Inflation updates were the focus this week, and it looks like the data potentially signaled a peak in the recent high inflation environment.
It looks like traders priced in less aggressive central banks going forward, most notably a move away from the Greenback as it was the biggest loser this week.
Notable News & Economic Updates:
Ukraine halted oil exports to Europe on Tuesday due to a payment dispute, according to Russia’s Transneft
API reported surprise build of 2.156M barrels in crude oil inventories
China ends series of live fire military drills around the island of Taiwan
U.S. consumer prices index came in below forecast at +8.5% y/y in July, sparking peak inflation bets across the markets on Wednesday
Chicago Fed President Evans says it’s likely that the Fed will raise interest rates into next year to stop inflation.
The Bank of Thailand raised its key interest rate 25 bps to 0.75% in a 6-to-1 vote
U.S. announced in $1B in military assistance for Ukraine on Wednesday
BlackRock offers institutional clients bitcoin investing services
U.S crude oil inventories rose to more than 5M bbls; oil flow from Russia-to-Europe through the Druzhba pipline resumed
International Energy Agency raised their oil demand growth forecast for 2022 by 380K bbl/day
Intermarket Weekly Recap
The doldrums of Summer continued this week, characterized by another round of relatively light volatility and a lack of major economic or geopolitical catalysts.
Arguably, the only event of note was the latest inflation updates from the U.S., with the biggest market reaction coming in on Wednesday after the latest Consumer Price Index read. We saw a lower-than-expected increase in prices, clocking in at 0.0% m/m and the annualized read at +8.5% y/y vs. an expected +8.7% read.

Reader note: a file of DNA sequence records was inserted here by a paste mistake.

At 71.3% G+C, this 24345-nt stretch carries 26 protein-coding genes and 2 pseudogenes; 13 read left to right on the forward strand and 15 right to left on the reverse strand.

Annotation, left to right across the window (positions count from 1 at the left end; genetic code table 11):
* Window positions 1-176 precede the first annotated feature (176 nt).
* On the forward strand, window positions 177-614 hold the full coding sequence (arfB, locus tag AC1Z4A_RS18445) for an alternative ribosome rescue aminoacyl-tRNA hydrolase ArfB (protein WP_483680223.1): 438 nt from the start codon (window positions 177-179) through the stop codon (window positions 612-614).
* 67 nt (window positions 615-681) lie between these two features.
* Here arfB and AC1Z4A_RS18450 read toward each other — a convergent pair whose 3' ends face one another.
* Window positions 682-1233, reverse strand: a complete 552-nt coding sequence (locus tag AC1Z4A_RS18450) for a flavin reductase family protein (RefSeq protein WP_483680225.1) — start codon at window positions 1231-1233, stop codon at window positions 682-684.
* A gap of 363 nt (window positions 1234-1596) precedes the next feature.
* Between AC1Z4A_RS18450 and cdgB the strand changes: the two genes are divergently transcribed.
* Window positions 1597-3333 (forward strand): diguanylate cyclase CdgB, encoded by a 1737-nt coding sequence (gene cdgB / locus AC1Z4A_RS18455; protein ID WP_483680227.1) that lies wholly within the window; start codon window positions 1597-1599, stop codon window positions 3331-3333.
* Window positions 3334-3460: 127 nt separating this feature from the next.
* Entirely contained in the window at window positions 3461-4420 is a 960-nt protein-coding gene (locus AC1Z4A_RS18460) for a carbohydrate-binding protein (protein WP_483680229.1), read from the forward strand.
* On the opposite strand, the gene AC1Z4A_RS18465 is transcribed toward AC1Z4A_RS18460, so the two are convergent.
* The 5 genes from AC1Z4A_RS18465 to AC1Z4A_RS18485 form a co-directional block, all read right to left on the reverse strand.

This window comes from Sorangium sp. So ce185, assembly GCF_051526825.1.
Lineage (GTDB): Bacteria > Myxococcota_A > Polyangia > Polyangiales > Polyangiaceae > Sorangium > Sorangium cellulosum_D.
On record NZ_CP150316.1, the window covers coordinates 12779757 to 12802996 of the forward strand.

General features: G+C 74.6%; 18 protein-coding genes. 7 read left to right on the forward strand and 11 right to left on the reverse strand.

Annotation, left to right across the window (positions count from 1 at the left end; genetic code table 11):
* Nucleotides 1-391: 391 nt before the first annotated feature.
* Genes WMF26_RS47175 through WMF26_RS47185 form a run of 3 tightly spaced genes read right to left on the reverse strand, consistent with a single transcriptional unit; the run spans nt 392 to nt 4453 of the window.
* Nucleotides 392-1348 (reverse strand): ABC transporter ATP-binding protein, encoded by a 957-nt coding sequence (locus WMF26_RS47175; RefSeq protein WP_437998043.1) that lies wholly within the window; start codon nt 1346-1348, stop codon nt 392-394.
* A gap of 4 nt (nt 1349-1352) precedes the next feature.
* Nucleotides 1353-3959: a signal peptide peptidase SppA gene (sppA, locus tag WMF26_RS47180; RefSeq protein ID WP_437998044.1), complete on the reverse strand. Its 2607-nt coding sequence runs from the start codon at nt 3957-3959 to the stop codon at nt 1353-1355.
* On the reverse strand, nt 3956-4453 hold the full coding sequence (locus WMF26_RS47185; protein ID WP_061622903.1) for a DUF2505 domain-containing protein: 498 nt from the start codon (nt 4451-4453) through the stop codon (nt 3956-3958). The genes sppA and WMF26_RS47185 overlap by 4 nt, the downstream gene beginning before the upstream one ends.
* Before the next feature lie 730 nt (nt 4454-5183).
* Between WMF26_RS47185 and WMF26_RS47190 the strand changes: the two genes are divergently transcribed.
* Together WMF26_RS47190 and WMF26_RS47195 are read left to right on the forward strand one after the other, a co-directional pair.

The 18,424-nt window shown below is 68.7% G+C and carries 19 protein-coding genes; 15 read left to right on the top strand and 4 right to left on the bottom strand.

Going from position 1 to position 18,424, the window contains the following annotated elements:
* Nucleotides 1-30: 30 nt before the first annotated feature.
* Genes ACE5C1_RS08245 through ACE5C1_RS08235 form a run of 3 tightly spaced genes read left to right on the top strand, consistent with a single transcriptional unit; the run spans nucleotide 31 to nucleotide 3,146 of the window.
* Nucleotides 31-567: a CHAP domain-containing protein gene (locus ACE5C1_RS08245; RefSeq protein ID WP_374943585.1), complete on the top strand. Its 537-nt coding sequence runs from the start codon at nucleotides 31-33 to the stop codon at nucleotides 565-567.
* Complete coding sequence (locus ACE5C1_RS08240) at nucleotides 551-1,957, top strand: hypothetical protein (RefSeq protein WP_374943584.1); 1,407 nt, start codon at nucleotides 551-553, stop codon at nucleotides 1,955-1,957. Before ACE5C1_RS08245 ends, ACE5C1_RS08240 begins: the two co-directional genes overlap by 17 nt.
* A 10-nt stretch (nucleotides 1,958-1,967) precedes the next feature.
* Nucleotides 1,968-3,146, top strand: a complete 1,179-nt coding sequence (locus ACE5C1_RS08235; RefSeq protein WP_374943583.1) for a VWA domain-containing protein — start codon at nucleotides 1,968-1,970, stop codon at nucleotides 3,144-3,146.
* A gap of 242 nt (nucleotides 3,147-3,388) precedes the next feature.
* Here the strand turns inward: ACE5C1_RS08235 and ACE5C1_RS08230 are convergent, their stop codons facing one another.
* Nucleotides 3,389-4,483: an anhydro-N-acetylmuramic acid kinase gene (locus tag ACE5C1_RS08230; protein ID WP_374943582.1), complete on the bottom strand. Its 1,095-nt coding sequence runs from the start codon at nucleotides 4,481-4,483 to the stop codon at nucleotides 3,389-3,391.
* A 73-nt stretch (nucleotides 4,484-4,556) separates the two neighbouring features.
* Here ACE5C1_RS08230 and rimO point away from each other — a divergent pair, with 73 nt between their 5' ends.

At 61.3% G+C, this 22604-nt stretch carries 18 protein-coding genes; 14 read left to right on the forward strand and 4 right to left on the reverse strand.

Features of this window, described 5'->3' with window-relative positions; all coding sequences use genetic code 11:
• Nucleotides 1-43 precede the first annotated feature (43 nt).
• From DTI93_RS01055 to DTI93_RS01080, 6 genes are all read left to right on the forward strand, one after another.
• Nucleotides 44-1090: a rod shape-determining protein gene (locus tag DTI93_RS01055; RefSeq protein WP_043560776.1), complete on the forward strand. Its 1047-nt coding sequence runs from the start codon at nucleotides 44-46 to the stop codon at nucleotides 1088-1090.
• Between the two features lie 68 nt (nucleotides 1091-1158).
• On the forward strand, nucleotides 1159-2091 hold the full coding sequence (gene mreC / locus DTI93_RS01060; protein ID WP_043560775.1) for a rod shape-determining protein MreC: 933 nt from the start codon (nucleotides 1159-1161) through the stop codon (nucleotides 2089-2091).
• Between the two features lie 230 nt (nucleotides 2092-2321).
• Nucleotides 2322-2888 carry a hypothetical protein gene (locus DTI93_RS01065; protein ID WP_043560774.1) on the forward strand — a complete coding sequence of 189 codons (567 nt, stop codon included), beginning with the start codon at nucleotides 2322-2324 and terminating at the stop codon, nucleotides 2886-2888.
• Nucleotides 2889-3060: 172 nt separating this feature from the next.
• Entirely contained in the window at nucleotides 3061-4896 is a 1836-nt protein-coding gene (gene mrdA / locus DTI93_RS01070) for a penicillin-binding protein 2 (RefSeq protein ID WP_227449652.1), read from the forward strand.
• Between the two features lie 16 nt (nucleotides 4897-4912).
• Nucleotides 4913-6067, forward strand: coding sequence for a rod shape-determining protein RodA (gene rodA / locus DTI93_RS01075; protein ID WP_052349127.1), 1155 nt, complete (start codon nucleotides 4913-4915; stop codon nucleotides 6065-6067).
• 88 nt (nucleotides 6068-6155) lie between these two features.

The broad market quickly moved on this news, sparking U.S. dollar weakness on the possibility of the Federal Reserve becoming less aggressive on monetary policy tightening. Risk-on sentiment caught a bid immediately, likely on the same idea of central banks potentially easing back on the rate hike pedal.
Aside from the U.S. CPI event, we got other data points from around the globe signaling a potential slowdown inflation ahead with China’s CPI coming in below expectations at 2.7% y/y, as well as producer prices slowing a bit in Japan to 8.6% y/y from 9.4% previous.
It’s probably notable that these dips in inflation rates have been mainly attributed to the recent dip in energy prices over the past two months. Oil peaked back in June around $124/bbl, now trading between $88 – $94 in August.
As mentioned earlier, these signs of “peak inflation” seemed to have sparked a bullish reaction in risk sentiment, clearly shown by the gains in equities, oil and crypto from Wednesday on. That reaction seems to have been limited though, possibly a reaction to several Fed members commenting after the inflation updates, saying that they will remain aggressive given how high inflation conditions are.
Crypto assets were the big out performers this week, likely helped by news that the Ethereum merge may be coming sooner than planned (devs announced a tentative date of Sept. 15), as well as major news from the institutional world that BlackRock (the largest asset manager in the world a portfolio of nearly $10T in assets) will introduce bitcoin investing to its institutional clients.